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Civilization board game

Civilization® is a board game designed by Francis Tresham, published in Britain in 1980 by Hartland Trefoil (later by Gibson Games), and in the US in 1981 by Avalon Hill. The game typically takes eight or more hours to play and is for two to seven players. The Civilization brand is now owned by Hasbro but is no longer published in the US.

Table of contents
1 Overview
2 Expansions
3 History
4 Legacy
5 External Links


The Civilization board depicts areas around the Mediterranean Sea. The board is divided into many regions. Each player starts with a single population token and grows and expands his empire over the course of turns. Each player, of course, tries to build the greatest civilization.

As each nation grows, adding more and more population to the board, players can build cities in regions they control. Each city grants a trade card to the owner, which allows trade with other players for any of eleven commodities, such as iron, grain and bronze. Along with trade come eight calamities such as volcanoes, famine and civil war, which destroy population and cities. Trade cards are combined in sets to purchase civilization cards, which grant special abilities and give bonuses toward future civilization card purchases.

The goal of Civilization is to be first to advance to the final age on the Archaeological Succession Table (AST). The AST contains fifteen spaces and players are advanced on the AST each turn. At several points, however, certain conditions must be met (such as, the civilization must have a certain number of cities) in order to advance. Since most civilizations do not meet the advancement criteria at all stages on the AST, games usually last more than fifteen turns.

Civilization is unusual in that it does not focus on war and combat as many games of its genre do. Instead, players are encouraged to trade and cooperate in order to advance. War and combat are entirely permissible, however, and are sometimes inevitable.

Trade (via trade cards) is the most important activity in Civilization. Trade cards give the player's civilization wealth, which ultimately help the civilization advance on the AST. Cards are more valuable the more of one type the player possesses. For example, one salt is worth 3 points, two are worth 12 points, and three are worth 27 points. If a player possesses all the cards of one type, she effectively corners the markert and gains the most value for her cards. Many "trade sessions" can become quite vocal and exuberant as players try to out-trade one another. Trades are done in groups of three or more cards. Since players are only required to tell the truth about two of the cards they are trading, calamity cards can be slipped into a trade, thereby avoiding receiving the primary effects of the calamity.

The game is won by the person with the highest score at the end of the game. Points are acquired primarily by purchasing civilization cards and advancing on the AST.


All the game expansions require the Avalon Hill base board game:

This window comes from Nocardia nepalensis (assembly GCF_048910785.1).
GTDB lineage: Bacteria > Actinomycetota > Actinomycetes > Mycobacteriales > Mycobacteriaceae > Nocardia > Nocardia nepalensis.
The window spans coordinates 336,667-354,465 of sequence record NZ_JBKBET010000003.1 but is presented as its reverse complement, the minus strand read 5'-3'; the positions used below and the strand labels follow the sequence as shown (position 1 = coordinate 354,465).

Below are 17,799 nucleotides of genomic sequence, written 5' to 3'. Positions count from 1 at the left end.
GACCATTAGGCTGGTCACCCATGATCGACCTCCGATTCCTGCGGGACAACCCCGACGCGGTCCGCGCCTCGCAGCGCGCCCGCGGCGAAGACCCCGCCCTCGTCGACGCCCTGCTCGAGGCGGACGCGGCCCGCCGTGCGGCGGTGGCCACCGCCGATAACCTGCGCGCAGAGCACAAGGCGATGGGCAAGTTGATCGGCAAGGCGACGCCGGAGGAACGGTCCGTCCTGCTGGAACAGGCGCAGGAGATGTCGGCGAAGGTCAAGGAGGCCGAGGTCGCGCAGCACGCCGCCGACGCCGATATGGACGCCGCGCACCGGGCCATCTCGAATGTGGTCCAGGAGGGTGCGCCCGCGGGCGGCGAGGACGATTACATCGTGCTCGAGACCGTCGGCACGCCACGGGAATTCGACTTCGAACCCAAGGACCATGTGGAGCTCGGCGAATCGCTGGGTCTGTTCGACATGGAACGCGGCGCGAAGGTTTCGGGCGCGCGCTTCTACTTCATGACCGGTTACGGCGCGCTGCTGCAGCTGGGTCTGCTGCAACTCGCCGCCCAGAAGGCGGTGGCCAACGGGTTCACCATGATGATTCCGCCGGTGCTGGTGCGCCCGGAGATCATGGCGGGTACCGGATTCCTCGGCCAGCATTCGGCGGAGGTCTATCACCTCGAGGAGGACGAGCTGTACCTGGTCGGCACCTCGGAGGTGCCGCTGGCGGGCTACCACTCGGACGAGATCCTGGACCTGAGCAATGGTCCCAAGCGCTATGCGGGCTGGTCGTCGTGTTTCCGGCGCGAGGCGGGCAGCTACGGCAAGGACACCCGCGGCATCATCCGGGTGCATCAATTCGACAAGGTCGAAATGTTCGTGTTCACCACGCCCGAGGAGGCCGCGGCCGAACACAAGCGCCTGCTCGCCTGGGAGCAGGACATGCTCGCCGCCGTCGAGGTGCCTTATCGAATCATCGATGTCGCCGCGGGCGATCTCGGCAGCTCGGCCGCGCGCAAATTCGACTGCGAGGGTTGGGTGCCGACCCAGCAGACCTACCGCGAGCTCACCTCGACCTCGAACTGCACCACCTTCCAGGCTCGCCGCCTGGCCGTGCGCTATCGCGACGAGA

Avalon Hill's Advanced Civilization is a computer version of the board game, but does not require the board game version. The rules are slightly modified from the board version for computer play.


Civilization's history is a bit twisted and ironic. Civilization went from being a board game to a computer game and back to a board game based on the computer game.

Sid Meier was a fan of this game and developed a computer game containing many of its elements. He named his game Civilization also, but gave no nod to the board game upon which he based his work. Meier's game was a huge success and gained a wide fan base.

In 1995 a new version of Meier's Civilization was released along with a computer version of Avalon Hill's board game. Avalon Hill released their game under the name Avalon Hill's Advanced Civilization in an attempt to prevent confusion with the established computer game by Meier. Its multiplayer implementation was considered by many to be sub-par and it did not do well in the marketplace. Many players also felt that the trade sessions did not translate well to the computer.

Several computer sequels of Meier's game were developed over the years. Many did not involve Meier at all as the brand name was bandied about various game publishers. With the development of Civilization III in 2001 however, Meier regained control of the brand and developed the game in his rather new company, Firaxis Games. About this time, Eagle Games released a board game version of Sid Meier's computer game Civilization.

Though Avalon Hill was not involved in Meier's Civilization games, it is clear that Civilization came full circle from board game to computer game and back to board game again. Though Avalon Hill's game is no longer published, Meier's board game version is still available.


Despite being out of print for several years, the Civilization board game still holds a loyal following. The Origins Game Convention holds a yearly tournament featuring the game.

External Links